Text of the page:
A cleft lip is formed when a portion of the upper lip does not join completely during embryonic development. A cleft lip surgery is used to correct the defect which helps to prevent any future complications such as breathing, speaking and eating difficulties. A cleft lip surgery also helps improve your appearance remarkably.
What are the causes for a Cleft Lip?
A cleft lip is caused by unknown factors but is suspected to be related to a genetic disorder.
Cleft lip is usually associated with genetic disorders such as Van der Woude syndrome, Aarskog syndrome, Fryns syndrome, etc. Cleft lip is also suspected to be caused due to maternal exposure to environmental factors such as rubella or medicinal drugs such as anti-seizure drugs, steroids, vitamin A supplements, etc that are taken during the first trimester of the pregnancy which can affect the development of the embryo.
What are the types of Cleft Lips?
Critical structures of the embryo’s mouth are formed during the period between the 4th and 7th week of pregnancy. If this developmental process is disrupted due to any environmental or genetic factor a gap can remain between the lower lip and the nasal structure.
A cleft lip is seen in variety of forms starting with a small groove on the upper lip to a larger gap that begins from the upper lip and includes the nostril and part of the jaw bone (maxilla).
Clefts on the lip are classified into five groups:
- Group I – lip clefts only
- Group II – Palate cleft only
- Group III – lip, alveolus and palate clefts
- Group IV – Lip and alveolus clefts
- Group V – Miscellaneous
What are the surgical procedures for a Cleft Lip surgery?
Maximum results can be achieved if the cleft lip repair surgery is performed at a younger age, particularly between 2-6 months of age.
The surgery requires using general anesthesia and the surgeon marks the anatomical co-ordinates with a removable ink. The surgeon will use a breathing tube (endotracheal tube) to continue respiration.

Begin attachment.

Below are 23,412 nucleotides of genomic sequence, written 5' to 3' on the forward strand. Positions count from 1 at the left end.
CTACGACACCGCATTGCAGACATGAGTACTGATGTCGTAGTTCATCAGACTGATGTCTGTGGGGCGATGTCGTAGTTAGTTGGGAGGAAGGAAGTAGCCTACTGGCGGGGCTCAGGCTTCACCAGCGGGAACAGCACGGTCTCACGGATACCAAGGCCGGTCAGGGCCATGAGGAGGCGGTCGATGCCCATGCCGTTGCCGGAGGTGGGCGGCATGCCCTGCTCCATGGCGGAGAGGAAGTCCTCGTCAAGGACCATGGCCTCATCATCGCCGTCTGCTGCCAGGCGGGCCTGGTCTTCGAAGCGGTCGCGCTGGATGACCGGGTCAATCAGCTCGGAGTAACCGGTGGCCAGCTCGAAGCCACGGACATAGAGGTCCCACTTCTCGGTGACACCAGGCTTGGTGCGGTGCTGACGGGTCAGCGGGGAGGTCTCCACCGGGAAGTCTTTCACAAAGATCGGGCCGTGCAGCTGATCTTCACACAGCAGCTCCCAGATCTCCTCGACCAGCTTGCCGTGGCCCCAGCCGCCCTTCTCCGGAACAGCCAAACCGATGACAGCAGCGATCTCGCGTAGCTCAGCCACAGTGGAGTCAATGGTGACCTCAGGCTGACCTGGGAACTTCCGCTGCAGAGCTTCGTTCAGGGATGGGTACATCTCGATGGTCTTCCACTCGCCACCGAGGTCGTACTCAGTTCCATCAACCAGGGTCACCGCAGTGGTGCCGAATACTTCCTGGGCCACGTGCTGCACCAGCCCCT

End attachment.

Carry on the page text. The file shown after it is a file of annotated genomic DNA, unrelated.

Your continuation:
Of the various surgical approaches used the for a cleft lip surgery the most common is the Millard rotation advancement (R-A) technique. This involves rotating the entire groove in the upper lip and the double curve of the upper lip. The scar matches the central section of the upper lip and is adjusted according to the requirement of the surgical procedure.
The Millard (R-A) procedure begins with an incision running along the edge of the cleft-side of the upper lip’s groove and continuing upward and to the side. A second incision continues to the top of the upper jaw. The extent of the incision will depend on the size of the cleft to be repaired. The second incision allows the surgeon to loosen soft tissues that help to completely lift the lip from the facial bone. The surgeon will free the cartilage from the cleft-side and is repositioned and shaped as required using fine nylon sutures.
What are the risks and complications associated with Cleft Lip surgery?
There are certain risks and complications that are seen in very few cases after a cleft lip surgery such as extensive scarring and contracture on the lips. Keloid or hypertrophic scars can develop and may require additional cosmetic surgery to repair these scars. Minimal revision surgeries can help remove such smaller scars.
What are the advantages and benefits of a Cleft Lip surgery?
The main benefit of the cleft lip surgery is that it helps to improve your appearance. The secondary benefits include prevention of future complications such as breathing, speaking and eating problems from arising. A cleft lip surgery basically improves your appearance and quality of life by avoiding future complications from developing later on.